Poor Turnout Hampers Organizer’s Efforts

Woodbrook Subdivision

Despite perfect weather, just four Woodbrook residents attended the September 13, 2015, neighborhood meeting. The meeting was called by Woodbrook resident Audrey Kocher, who also chaired the meeting. The meeting was held outdoors in the playground area of Woodbrook Elementary School.

According to Ms. Kocher, Albemarle County plans to expand Woodbrook Elementary. “They are going to double the size of the school,” said Kocher. She is concerned that the expansion will increase the number of cars and buses entering the neighborhood, as well as increasing light and noise pollution for residents whose properties border the school. “I worry about fire access,” said Kocher.

The discussion then shifted to the planning of a Woodbrook social event. “People really want to get to know each other,” said Kocher, who admits that planning of the event has stalled. According to former Woodbrook Community Association Treasurer Sharon Evans, the cost of renting the Woodbrook Elementary cafeteria for an afternoon is $300. Alternative venues include the Northside Library or meeting outside. “I think we will need a committee [to organize the event],” said Kocher. The attendees agreed that unless a good turnout can be assured, there are better uses for this money. “I would like to see more people involved,” said Evans. To measure the level of involvement, Kocher said, “I was thinking of a door-to-door survey.” Beth Gould pointed out that when surveyed many people respond positively but still don’t show up at the events.

There was some disagreement about how residents should be informed of important issues. Former Woodbrook Community Association President Susan Reed said, “That big [police] car chase [this week] was a example of why you kind of need a central [contact] because the county likes to know somebody that they can call and say ‘put this out now’.” Dan Gould disagreed. “There are so many people in the Facebook group now, that the first sound of the sirens going through the neighborhood… people were there,” he said. Beth Gould added that the response in the Facebook group was in real-time, describing the drama as it unfolded. “The thing with the Facebook group is [that] they would [alert] their elderly neighbors,” said Beth Gould. “There’s never going to be one [communication] method that’s going to get everybody,” said Gould. She added that the on-line method is reaching a lot of residents. “Ideally, the on-line [communication reaches] a large group, and if people would just know which neighbors might not have that, and go tell them,” said Reed.

There has been no progress with the development of a new Woodbrook constitution according to Kocher.

“We lost our bus stop up at the library,” said Kocher. She said that she would like to see bus service returned to Woodbrook. “There are a number of older people in the neighborhood who are no longer driving,” she said. Kocher went on to say that she believed that a directory of Woodbrook residents who wanted to supply services to elderly neighbors could be established. Dan Gould said that this is already being done on an as-needed basis in the Facebook group.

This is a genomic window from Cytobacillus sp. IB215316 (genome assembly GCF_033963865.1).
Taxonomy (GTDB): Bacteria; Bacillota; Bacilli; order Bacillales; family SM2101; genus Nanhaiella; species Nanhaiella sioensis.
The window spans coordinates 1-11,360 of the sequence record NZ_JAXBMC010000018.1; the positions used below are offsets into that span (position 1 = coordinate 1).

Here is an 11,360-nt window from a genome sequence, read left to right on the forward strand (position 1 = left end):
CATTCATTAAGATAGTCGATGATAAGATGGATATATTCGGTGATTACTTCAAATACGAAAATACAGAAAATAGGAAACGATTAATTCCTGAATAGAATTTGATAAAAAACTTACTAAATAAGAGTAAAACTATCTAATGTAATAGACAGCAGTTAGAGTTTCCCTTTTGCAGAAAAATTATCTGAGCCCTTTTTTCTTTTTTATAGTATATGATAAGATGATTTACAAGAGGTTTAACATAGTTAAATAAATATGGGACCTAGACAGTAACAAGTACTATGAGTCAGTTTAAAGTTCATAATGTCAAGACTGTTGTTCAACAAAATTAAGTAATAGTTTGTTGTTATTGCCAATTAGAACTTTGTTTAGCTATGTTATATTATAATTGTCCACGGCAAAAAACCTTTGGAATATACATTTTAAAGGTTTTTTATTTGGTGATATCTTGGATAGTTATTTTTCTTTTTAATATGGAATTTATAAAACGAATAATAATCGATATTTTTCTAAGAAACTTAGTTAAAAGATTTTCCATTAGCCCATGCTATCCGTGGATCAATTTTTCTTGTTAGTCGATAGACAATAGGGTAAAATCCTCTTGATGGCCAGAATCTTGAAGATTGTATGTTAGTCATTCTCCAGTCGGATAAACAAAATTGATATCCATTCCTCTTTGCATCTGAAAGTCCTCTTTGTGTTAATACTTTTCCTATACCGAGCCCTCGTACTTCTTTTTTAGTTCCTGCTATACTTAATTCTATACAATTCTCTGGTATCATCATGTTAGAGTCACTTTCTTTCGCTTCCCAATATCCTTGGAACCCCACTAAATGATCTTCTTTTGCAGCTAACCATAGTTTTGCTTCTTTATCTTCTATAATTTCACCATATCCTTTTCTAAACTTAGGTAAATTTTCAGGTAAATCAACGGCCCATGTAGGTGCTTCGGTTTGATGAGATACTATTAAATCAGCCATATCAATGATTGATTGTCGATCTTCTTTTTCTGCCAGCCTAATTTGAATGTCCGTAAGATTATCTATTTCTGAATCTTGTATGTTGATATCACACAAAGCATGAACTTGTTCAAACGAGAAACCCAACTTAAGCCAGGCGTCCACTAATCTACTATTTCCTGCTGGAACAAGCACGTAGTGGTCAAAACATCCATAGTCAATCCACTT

Kocher would also like to see a neighborhood welcoming committee. Dan Gould pointed out that it’s difficult to track new people coming into the neighborhood.

“[Neighbors] were interested in having a book exchange,” said Kocher. Books would be deposited and taken from a neighborhood “box.”

Sharon Evans pointed out that the increasing number of renters in the neighborhood is a problem. “That’s going to affect how many people are going to want to participate [in neighborhood activities],” she said.

“I think the culture of neighborhood involvement is changing,” said Dan Gould. Involvement in neighborhood functions has been on the decline for years, he said.

Ms. Kocher expressed concern regarding the fire hazard between the school and her home. “So when I came home and saw a fire truck in front of my house it was a little scary. [They were] fighting the fire in the back,” she said.

Kocher says she is planning future programs for the neighborhood, including a visit by the fire department and rescue squad, but as to a future social event, that’s on hold, she said.

Ms. Kocher says she would like to develop a neighborhood vision that would include factors such as safety, livability and transportation. “That might help us develop some goals that we want to maintain the integrity of the neighborhood,” she said.

You can listen to the full audio of the meeting below. Our apologies for the poor audio quality during the first minute or so of the recording.

What do you think? Does Woodbrook need a social program? What speakers would you like to come to Woodbrook? Please comment in the space below.

One thought on “Poor Turnout Hampers Organizer’s Efforts

  1. In the case of the car chase, neighbors knew that something was going on because of the police cars and sirens. If a criminal came into the neighborhood on foot, people would not be immediately taking to Facebook because they wouldn't know that something was amiss. That's the time when the County needs to be able to contact someone to get the information out (as an example). Facebook is great, but don't think it should take the place of having people involved. We know that numbers are what counts (usually!) in going to County meetings if our neighborhood is involved; Facebook might be able to notify folks of such meetings, but people sometimes just want to stay at home and comment by computer and that doesn't always work.

    Susan Reed

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